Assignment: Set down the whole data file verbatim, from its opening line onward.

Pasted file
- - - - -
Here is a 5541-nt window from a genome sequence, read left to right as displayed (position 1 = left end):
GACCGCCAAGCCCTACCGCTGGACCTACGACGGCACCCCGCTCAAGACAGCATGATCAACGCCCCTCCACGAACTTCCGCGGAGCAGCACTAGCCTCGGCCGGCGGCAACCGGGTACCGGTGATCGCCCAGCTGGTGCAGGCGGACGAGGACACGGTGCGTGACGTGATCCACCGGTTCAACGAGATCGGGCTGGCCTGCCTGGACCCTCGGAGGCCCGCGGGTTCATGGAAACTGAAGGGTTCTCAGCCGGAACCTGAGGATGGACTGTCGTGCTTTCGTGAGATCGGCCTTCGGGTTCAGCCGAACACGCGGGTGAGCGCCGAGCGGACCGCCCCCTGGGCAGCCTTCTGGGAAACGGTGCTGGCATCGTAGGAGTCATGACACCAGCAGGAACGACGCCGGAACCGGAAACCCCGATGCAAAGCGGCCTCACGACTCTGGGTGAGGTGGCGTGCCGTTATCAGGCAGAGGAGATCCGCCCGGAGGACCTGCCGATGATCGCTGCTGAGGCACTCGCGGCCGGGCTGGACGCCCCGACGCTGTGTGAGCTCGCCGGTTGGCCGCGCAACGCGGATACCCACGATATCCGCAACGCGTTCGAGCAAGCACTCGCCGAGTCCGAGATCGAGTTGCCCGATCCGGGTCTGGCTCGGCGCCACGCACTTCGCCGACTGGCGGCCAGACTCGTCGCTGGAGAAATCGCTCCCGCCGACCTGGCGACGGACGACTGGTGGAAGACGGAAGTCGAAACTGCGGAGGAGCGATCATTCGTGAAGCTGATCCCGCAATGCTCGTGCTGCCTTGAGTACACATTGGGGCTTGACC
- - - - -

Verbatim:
Here is a 5541-nt window from a genome sequence, read left to right as displayed (position 1 = left end):
GACCGCCAAGCCCTACCGCTGGACCTACGACGGCACCCCGCTCAAGACAGCATGATCAACGCCCCTCCACGAACTTCCGCGGAGCAGCACTAGCCTCGGCCGGCGGCAACCGGGTACCGGTGATCGCCCAGCTGGTGCAGGCGGACGAGGACACGGTGCGTGACGTGATCCACCGGTTCAACGAGATCGGGCTGGCCTGCCTGGACCCTCGGAGGCCCGCGGGTTCATGGAAACTGAAGGGTTCTCAGCCGGAACCTGAGGATGGACTGTCGTGCTTTCGTGAGATCGGCCTTCGGGTTCAGCCGAACACGCGGGTGAGCGCCGAGCGGACCGCCCCCTGGGCAGCCTTCTGGGAAACGGTGCTGGCATCGTAGGAGTCATGACACCAGCAGGAACGACGCCGGAACCGGAAACCCCGATGCAAAGCGGCCTCACGACTCTGGGTGAGGTGGCGTGCCGTTATCAGGCAGAGGAGATCCGCCCGGAGGACCTGCCGATGATCGCTGCTGAGGCACTCGCGGCCGGGCTGGACGCCCCGACGCTGTGTGAGCTCGCCGGTTGGCCGCGCAACGCGGATACCCACGATATCCGCAACGCGTTCGAGCAAGCACTCGCCGAGTCCGAGATCGAGTTGCCCGATCCGGGTCTGGCTCGGCGCCACGCACTTCGCCGACTGGCGGCCAGACTCGTCGCTGGAGAAATCGCTCCCGCCGACCTGGCGACGGACGACTGGTGGAAGACGGAAGTCGAAACTGCGGAGGAGCGATCATTCGTGAAGCTGATCCCGCAATGCTCGTGCTGCCTTGAGTACACATTGGGGCTTGACC